summary judgment is granted.
Rule 12(b)(6) of the Federal Rules of Civil Procedure provides
for dismissal of a complaint that fails to state a claim upon
which relief can be granted. The standard of review on a motion
to dismiss is heavily weighted in favor of the plaintiff. The
Court is required to read a complaint generously, drawing all
reasonable inferences from the complaint's allegations.
California Motor Transport Co. v. Trucking Unlimited,
404 U.S. 508, 515, 92 S.Ct. 609, 30 L.Ed.2d 642 (1972). "In ruling on a
motion to dismiss for failure to state a claim upon which relief
may be granted, the court is required to accept the material
facts alleged in the complaint as true." Frasier v. General
Electric Co., 930 F.2d 1004, 1007 (2d Cir. 1991). The Court must
deny the motion "unless it appears beyond doubt that the
plaintiff can prove no set of facts in support of his claim which
would entitle him to relief." Stewart v. Jackson & Nash,
976 F.2d 86, 87 (2d Cir. 1992) (quoting Conley v. Gibson,
355 U.S. 41, 45-46, 78 S.Ct. 99, 2 L.Ed.2d 80 (1957)).
When matters outside of the pleadings are presented in response
to a motion to dismiss the complaint for failure to state a
claim, the court may either exclude the additional material and
decide the motion on the complaint alone, or convert the motion
to one for summary judgment and afford all parties the
opportunity to present supporting material. Friedl v. City of
New York, 210 F.3d 79 (2d Cir. 2000). In response to defendants'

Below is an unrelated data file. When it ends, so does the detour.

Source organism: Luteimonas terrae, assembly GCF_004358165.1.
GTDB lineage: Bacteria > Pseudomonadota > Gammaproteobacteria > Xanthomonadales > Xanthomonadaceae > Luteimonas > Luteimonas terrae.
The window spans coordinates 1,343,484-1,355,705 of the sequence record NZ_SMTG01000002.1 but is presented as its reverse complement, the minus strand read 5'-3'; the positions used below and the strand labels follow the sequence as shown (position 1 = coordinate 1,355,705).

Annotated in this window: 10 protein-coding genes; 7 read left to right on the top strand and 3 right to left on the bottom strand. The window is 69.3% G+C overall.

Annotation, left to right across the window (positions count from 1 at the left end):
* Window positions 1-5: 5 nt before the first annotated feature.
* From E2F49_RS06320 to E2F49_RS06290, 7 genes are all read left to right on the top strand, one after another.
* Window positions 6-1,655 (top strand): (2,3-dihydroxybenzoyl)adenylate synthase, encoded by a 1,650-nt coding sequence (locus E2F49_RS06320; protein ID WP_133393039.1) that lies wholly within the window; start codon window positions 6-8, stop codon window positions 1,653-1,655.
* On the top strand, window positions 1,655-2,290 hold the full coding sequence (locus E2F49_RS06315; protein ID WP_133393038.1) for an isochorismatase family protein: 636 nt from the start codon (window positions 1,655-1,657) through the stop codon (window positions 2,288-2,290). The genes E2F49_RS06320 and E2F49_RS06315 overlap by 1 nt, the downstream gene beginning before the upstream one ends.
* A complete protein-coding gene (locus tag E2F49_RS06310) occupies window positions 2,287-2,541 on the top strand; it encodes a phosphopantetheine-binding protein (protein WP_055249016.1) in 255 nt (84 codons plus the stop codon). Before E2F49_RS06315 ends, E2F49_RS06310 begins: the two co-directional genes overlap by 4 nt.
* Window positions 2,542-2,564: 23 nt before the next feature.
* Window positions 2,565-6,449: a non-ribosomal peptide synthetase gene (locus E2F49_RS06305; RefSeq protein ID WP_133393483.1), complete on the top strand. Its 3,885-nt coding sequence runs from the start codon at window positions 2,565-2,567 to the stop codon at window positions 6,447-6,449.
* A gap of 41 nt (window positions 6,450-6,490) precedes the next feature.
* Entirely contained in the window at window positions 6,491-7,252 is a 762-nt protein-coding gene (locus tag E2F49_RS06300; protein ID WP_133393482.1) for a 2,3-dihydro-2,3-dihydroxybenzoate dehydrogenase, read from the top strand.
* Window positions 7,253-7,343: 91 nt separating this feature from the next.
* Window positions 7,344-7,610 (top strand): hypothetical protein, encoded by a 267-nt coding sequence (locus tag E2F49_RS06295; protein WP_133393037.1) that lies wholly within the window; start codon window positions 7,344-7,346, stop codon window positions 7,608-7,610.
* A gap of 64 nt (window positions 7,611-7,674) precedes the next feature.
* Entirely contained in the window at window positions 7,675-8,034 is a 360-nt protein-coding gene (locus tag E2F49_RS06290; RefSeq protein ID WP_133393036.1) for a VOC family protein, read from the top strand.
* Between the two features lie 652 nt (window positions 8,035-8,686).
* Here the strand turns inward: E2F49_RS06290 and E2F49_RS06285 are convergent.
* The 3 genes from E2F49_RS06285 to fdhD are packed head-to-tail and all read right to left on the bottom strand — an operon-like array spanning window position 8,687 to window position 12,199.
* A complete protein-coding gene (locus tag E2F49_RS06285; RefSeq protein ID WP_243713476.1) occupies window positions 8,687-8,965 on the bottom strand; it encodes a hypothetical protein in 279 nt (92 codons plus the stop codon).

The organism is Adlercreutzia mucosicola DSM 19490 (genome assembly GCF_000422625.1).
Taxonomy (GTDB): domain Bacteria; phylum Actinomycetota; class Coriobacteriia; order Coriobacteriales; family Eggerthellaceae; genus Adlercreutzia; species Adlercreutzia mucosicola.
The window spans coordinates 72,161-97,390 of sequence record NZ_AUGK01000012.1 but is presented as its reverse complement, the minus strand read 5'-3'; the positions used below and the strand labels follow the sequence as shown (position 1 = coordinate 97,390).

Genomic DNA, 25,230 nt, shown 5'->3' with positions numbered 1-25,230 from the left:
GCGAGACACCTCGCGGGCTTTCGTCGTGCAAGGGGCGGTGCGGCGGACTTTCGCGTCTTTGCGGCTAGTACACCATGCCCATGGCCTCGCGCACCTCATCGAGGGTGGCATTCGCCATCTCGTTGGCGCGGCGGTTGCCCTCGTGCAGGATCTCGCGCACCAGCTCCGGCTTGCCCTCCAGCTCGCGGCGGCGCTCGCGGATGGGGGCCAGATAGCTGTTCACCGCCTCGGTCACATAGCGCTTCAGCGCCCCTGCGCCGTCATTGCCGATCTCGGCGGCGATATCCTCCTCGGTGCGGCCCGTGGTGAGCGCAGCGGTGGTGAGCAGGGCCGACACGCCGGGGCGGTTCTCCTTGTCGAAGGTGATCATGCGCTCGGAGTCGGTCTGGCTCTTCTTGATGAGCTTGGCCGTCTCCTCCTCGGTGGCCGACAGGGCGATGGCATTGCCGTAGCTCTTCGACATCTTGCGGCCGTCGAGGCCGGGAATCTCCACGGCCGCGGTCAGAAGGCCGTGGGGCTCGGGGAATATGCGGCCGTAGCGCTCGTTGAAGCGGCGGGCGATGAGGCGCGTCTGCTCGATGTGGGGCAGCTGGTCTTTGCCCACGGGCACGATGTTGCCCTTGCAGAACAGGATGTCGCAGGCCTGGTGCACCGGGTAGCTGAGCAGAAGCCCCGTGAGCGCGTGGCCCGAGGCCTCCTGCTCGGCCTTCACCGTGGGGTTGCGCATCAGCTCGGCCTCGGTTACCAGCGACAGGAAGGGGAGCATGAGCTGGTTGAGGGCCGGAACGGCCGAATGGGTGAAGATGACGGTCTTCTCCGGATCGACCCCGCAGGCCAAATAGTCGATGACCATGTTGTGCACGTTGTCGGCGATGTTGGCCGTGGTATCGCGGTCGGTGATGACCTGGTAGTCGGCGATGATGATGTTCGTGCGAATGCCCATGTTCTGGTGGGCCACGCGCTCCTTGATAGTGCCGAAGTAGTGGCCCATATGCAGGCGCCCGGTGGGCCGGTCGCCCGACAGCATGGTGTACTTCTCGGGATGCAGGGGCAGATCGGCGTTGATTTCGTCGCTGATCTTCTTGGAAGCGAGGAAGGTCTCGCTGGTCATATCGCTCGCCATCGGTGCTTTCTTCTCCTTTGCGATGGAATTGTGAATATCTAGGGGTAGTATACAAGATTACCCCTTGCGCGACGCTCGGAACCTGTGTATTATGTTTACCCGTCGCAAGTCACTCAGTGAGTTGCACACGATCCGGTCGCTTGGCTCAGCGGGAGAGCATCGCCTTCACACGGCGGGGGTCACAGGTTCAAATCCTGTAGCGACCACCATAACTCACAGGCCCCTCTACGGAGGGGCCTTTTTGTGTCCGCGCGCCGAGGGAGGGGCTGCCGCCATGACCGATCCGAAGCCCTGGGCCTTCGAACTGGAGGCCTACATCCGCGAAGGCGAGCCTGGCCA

motion to dismiss pursuant to Fed.R.Civ.P. 12(b)(6), plaintiffs
submitted documents into the record. Accordingly, I will convert
the motion to dismiss into a motion for summary judgment.
Unfortunately for plaintiff, her evidence supports, rather than
undermines, defendants' motion.
1. Due Process Claims
Plaintiff argues that Building Inspector Bonsteel deprived her
of her constitutionally-guaranteed property rights by failing to
prevent GDC from encroaching on her property without an easement.
In order to maintain a 1983 action, two elements must be
present: (1) the conduct complained of must have been committed
by a person acting under color of state law, and (2) the conduct
complained of must have deprived a person of rights and
privileges secured by the Constitution or laws of the United
States. Pitchell v. Callan, 13 F.3d 545, 547 (2d Cir. 1994);
Hazan v. City of New York, 1999 WL 493352 (S.D.N.Y. 1999).
Because the actions (and alleged inaction) complained
of occurred while the Building Inspector and Village
Administrator were acting in their capacity as representatives of
the Village of Dobbs Ferry, they were acting under color of law.
The question therefore is whether plaintiff was deprived of a
right guaranteed by the U.S. Constitution.
To demonstrate a violation of due process rights in a land use
case, the plaintiff must prove that she possesses a
federally-protected property right. See Vertical Broadcasting v.
Town of Southampton, 84 F. Supp.2d 379 (E.D.N.Y. 2000). It is
only when such a right is established that the court may turn to
a discussion of whether there has been a deprivation of that
right without due process. Id. While Section 1983 is often used
as a vehicle to challenge local land use decisions, federal
judicial review of decisions in such matters is extremely